As pretty much everyone knows, in order to improve its prospects for passage, the Senate added certain tax provisions to the financial bailout bill – also know as the Emergency Economic Stabilization Act of 2008, or H.R. 1424 – enacted earlier this month. One of the provisions included in the EESA was an extension of the brownfields tax incentive.
The brownfields tax incentive, originally enacted as part of the Taxpayer Relief Act of 1997, and codified as Section 198 of the internal revenue code, allows developers to immediately expense the cost of remedial work at brownfields sites, rather than having to capitalize such costs. The incentive actually expired as of December 31, 2007, but the EESA provision extends that date to December 31, 2009.
Historically, this tax incentive has been used only rarely used. In a report from 2007, the Congressional Research Service identified several possible reasons why. One issue is that the taxpayer must obtain certification from the relevant state environmental agency that the property qualifies as a brownfields site. However, more relevant here, the report noted that Congress’s failure to make the provision permanent – it has expired and been renewed several times at this point – is a significant factor in its limited utility.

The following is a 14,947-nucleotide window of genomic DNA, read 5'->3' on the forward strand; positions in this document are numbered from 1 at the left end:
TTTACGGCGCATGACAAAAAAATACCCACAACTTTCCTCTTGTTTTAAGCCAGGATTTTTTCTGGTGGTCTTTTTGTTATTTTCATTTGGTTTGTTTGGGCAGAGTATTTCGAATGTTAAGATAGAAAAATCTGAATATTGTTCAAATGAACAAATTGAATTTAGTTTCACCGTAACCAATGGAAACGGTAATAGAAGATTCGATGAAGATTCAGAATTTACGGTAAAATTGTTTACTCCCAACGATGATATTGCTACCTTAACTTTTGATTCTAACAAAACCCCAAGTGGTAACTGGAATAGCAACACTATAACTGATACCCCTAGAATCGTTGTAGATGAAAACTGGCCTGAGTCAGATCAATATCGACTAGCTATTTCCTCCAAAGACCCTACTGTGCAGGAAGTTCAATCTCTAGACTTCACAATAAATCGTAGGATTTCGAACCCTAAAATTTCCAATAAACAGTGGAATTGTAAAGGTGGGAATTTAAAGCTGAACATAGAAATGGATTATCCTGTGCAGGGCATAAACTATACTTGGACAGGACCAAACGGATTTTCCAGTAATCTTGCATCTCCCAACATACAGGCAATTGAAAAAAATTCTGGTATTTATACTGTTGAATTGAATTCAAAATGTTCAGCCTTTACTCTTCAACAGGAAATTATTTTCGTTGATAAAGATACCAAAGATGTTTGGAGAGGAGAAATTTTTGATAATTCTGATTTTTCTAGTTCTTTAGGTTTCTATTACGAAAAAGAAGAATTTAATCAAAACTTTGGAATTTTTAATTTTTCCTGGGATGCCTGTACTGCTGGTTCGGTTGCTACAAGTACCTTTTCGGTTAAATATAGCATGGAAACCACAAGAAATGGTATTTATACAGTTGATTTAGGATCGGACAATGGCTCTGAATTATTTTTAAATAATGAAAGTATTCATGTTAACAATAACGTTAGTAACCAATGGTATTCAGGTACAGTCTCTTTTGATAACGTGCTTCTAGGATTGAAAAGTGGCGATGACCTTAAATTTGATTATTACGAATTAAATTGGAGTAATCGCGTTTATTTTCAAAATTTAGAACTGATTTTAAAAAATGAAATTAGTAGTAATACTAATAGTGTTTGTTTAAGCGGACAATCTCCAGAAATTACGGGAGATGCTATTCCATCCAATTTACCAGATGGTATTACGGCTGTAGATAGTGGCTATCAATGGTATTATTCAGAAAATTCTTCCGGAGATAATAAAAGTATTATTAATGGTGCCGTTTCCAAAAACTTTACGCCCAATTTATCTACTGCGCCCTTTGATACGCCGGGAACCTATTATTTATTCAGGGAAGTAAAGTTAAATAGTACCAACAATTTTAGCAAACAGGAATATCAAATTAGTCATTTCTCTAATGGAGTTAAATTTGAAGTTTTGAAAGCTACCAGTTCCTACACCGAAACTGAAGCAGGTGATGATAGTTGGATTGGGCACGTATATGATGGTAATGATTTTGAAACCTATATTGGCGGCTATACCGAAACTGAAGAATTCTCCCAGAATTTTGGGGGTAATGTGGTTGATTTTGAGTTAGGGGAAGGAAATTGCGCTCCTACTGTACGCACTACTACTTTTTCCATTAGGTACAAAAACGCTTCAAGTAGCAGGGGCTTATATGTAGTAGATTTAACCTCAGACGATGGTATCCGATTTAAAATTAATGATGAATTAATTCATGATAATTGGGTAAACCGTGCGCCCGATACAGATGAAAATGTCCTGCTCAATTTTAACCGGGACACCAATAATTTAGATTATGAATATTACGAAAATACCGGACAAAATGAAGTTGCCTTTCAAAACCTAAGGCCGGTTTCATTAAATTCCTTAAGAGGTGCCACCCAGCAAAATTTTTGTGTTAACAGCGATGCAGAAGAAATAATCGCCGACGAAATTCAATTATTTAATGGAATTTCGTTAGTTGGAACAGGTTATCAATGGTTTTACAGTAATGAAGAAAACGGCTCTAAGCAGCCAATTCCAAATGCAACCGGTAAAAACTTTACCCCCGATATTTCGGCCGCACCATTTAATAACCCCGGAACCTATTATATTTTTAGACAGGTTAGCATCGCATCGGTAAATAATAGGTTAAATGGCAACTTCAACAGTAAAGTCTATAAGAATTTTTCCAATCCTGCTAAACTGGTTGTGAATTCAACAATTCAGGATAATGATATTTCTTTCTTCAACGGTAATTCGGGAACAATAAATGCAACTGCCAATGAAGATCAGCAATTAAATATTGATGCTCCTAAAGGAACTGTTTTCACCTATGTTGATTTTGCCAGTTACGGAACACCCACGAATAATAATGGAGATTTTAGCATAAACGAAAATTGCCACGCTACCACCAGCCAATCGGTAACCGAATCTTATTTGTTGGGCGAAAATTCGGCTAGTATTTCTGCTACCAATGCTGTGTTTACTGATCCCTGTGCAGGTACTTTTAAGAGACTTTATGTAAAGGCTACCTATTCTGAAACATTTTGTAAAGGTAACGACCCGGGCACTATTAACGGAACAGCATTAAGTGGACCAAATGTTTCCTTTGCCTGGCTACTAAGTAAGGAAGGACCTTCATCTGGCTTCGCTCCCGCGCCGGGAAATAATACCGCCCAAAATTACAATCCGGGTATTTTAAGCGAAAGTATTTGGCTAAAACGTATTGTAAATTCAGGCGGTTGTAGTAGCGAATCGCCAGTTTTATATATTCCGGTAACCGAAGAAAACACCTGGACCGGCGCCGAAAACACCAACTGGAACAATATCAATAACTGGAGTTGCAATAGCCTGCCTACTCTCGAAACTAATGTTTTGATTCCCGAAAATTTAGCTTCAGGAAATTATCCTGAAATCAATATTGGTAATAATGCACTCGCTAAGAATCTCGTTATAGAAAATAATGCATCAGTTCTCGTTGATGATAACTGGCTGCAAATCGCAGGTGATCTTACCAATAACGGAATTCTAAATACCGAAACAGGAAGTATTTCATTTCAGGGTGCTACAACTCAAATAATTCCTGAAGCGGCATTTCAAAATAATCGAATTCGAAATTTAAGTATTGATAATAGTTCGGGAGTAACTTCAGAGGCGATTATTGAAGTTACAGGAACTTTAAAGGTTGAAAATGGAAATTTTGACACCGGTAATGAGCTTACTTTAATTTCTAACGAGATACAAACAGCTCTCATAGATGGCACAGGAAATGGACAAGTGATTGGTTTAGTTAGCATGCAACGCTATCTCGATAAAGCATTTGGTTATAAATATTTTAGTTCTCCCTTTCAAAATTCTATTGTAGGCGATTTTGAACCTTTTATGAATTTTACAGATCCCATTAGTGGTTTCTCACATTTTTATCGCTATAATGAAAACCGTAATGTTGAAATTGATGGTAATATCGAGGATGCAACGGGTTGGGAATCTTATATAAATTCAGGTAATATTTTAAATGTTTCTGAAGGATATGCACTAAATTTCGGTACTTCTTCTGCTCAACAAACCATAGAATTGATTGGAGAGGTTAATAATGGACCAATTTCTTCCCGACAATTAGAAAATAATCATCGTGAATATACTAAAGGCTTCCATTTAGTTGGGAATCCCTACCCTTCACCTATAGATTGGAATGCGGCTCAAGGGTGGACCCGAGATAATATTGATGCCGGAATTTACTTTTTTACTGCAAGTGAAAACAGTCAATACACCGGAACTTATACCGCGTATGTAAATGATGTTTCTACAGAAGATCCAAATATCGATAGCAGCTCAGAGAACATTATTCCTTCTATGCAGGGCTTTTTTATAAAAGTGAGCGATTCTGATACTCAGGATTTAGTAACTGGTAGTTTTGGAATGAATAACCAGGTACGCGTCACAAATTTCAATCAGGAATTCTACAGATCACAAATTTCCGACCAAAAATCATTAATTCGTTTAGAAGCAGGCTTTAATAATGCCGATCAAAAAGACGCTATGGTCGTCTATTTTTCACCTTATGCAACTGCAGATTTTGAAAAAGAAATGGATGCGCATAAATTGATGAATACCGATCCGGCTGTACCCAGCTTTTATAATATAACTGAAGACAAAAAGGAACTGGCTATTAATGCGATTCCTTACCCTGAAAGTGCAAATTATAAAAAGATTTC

Given that the EESA renewal of the provision only continues this stop and start quality, it is not obvious that the provision will find any greater utility now than previously. Nonetheless, for those who are aware of it and whose property qualifies, extension of the provision is certainly good news.